The pressed glass juicer has its roots in the early 18th century ceramic presses, used in Constantinople to extract citrus juices from imported lemons. In the dark of November, I’m quite happy with imported lemons myself, though naturally I’d prefer to grow them in a glasshouse, a Victorian orangerie. As it is, well-traveled oranges and lemons are still just the thing for short, cold grey days.

(Now, I often mix a bit of our freshly squeezed juice with cod liver oil, or rather, the other way round, to mask the flavour, in hope of surviving the northern darkness with a bit more natural vitamin C & D induced health, joy and contentment than one might experience after a solid three months of rain. Endless rain.)

glass juicer

I’m fond of the juicer not only for its simplicity of materials, and its wonderful, fluted shape, with a trough designed to catch the liquid – some even have shapes to collect the seeds! But what I like is that there’s just very little to go wrong with it. Well designed, and nothing more to worry about. I lived for a while without one, in London I had almost convinced myself that a fork was quite sufficient, until that fork got through a lemon into my palm. A most unfortunate combination. In Canada I was reunited with this, my grandmother’s glass juicer, and I am glad of it.

wooden spoon

The humble wooden spoon has an honoured place amongst my beloved tried & trues. Plain, modest, and common, yes. Impossible to improve upon, remarkably adaptable, ecological, economical, ergonomic, and quite simply, essential, very much so!

wooden-spoons

I like to keep a collection of wooden spoons of varying shapes. (Why yes, that’s my handmade pitcher, all glazed and grand.) Some are reserved for tall pots of savoury things, others are strong and sturdy and kept for the physicality of baking. I try to keep the baking spoons from doing the work of the cooking spoons, so that I don’t end with a garlicky cake. I’ve a spoon of my grandmother’s with a lovely curved hook to balance the spoon on the edge of a pot. I’ve very old dark ones, rubbed with olive oil over the years, stained by berries and tomatoes. I’ve a weakness for variety and will buy unusual shapes as I come across them. They never scratch a surface, not smooth steel or enamel, nor do they bend, melt, or release toxins of any kind. Easily washed, easily stored. These are the sorts of ancient tools one keeps for a lifetime, or two. I’ve heard that even the finest chefs will point to the ordinary wooden spoon as the most essential tool in the kitchen. One day I’d like to make one myself.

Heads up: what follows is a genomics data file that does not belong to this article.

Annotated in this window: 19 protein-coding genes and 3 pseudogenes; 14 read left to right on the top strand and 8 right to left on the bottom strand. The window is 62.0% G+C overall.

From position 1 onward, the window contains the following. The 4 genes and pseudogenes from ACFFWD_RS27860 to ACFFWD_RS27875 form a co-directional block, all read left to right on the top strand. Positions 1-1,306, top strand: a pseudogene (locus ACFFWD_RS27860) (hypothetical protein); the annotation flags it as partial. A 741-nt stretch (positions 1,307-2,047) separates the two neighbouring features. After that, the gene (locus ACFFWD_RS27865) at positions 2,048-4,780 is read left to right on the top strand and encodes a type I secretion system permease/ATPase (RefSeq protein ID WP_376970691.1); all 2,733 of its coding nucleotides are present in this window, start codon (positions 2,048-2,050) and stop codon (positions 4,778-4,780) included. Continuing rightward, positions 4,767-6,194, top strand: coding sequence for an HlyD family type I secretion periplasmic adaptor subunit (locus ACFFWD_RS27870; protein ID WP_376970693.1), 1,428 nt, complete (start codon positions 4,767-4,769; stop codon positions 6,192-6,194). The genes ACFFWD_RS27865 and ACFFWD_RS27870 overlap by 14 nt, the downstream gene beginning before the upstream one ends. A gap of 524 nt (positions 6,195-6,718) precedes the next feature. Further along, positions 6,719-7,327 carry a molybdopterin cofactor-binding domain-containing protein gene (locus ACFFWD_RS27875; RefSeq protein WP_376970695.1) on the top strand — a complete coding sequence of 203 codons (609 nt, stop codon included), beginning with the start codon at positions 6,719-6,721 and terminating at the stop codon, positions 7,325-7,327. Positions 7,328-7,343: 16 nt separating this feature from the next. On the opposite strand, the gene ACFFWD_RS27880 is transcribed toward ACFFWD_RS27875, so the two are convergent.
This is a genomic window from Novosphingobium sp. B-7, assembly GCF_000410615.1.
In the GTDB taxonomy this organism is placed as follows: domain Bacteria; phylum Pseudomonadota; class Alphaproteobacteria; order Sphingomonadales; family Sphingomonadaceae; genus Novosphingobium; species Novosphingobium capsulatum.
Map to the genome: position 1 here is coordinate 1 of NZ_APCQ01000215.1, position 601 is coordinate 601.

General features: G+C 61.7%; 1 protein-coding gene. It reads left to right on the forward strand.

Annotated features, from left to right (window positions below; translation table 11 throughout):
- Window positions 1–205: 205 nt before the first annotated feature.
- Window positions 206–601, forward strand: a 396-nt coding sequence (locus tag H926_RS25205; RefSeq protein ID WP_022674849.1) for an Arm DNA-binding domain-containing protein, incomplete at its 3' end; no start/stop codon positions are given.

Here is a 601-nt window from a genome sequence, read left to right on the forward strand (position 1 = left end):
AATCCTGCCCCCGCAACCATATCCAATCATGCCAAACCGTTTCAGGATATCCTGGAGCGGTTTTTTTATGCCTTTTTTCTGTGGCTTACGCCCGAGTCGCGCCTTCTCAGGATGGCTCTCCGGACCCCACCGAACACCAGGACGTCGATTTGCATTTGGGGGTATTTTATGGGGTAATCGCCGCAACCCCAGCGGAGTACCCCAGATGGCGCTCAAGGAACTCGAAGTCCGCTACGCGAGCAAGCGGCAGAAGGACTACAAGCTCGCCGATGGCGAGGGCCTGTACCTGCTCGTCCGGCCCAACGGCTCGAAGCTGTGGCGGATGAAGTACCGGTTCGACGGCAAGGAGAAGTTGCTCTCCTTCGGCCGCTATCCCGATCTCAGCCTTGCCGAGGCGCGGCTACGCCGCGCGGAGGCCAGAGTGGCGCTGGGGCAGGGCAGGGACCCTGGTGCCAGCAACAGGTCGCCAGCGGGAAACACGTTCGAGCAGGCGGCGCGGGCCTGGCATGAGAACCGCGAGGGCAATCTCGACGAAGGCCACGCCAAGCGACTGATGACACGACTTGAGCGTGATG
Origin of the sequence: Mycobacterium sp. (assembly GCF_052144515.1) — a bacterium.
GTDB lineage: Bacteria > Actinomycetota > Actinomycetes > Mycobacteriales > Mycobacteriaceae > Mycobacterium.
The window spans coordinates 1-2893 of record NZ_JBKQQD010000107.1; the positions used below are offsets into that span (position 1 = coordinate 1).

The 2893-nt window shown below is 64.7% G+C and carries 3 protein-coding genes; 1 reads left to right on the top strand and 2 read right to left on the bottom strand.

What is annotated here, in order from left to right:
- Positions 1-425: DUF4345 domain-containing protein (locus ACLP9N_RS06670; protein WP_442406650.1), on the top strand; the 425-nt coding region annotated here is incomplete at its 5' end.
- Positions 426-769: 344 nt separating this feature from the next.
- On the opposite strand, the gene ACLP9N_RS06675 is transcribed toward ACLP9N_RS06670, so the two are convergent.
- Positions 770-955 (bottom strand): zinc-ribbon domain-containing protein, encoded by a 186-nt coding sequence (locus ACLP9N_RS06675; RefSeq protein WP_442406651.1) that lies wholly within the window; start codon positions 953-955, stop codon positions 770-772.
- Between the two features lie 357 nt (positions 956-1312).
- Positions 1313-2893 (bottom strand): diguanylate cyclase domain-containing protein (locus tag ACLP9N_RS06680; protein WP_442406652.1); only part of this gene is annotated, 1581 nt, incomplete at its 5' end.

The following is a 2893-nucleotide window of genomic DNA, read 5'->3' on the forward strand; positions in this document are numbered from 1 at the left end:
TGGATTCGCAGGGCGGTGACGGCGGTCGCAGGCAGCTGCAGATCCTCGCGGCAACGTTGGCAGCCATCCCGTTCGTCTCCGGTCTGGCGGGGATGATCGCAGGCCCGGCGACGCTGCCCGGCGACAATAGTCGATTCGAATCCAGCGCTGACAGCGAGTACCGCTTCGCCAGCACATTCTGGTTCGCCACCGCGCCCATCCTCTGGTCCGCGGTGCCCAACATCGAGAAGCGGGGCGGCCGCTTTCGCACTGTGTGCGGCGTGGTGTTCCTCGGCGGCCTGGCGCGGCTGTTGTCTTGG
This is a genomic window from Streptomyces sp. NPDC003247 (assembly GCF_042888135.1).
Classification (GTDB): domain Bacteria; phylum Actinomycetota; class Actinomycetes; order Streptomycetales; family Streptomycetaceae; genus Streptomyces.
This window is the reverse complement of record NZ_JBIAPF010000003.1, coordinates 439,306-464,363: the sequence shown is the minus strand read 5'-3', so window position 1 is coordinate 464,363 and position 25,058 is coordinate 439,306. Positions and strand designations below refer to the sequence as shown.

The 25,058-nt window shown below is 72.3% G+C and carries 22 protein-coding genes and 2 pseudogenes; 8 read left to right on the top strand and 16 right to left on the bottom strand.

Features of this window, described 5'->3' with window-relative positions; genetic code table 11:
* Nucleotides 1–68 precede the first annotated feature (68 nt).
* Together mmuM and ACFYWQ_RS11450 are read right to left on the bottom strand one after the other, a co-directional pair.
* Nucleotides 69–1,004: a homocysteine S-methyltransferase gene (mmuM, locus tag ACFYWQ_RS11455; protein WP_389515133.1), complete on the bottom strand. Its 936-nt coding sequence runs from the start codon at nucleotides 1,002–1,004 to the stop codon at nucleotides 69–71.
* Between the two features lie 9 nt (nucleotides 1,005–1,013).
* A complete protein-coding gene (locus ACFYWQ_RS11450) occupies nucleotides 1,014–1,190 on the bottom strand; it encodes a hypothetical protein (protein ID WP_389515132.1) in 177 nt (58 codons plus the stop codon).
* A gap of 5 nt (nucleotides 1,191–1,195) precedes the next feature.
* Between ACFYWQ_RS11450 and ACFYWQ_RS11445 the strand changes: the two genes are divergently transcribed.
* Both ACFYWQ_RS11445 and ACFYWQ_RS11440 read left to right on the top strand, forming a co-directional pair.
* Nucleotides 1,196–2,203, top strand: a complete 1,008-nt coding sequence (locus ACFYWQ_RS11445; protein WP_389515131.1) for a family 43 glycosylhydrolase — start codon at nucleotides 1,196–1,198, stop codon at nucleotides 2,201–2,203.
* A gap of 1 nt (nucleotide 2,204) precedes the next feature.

Autumn sets me to baking, mm, maybe apple-cream-turnovers! Did you see appleturnover’s quarterly yet? Fratelli’s recipe comes with every subscription.

crocheted throw

Keeping us all cosy through autumn and winter in the four-hundred-year-old cottage can be something of a challenge. On waking the house is awfully chilly and we creep down to start a fire, wrapped in layers. We keep the wood stove roaring with the copper kettle set on top, wool socks on our feet, tea on the warmer and hands tucked into handwarmers, on the coldest days. For evenings of watching movies by the fire, I wanted to make us a warm, heavy throw. My beloved grandmother’s yarn is just the thing, thick and rustic. I like to think of her working with it.

octagon crocheted throw

I’m using a pattern for a Circles in Octagons throw, only I’m making it a monochromatic piece. With such heavy yarn I’ve chosen quite a large hook, seven millimetres. I’d still like it to be a little bit lacy and pliant, not worked stiffly. Working a crocheted throw at this scale means the stack of pieces are growing rapidly, and I have high hopes of assembling them together before the icy winter arrives.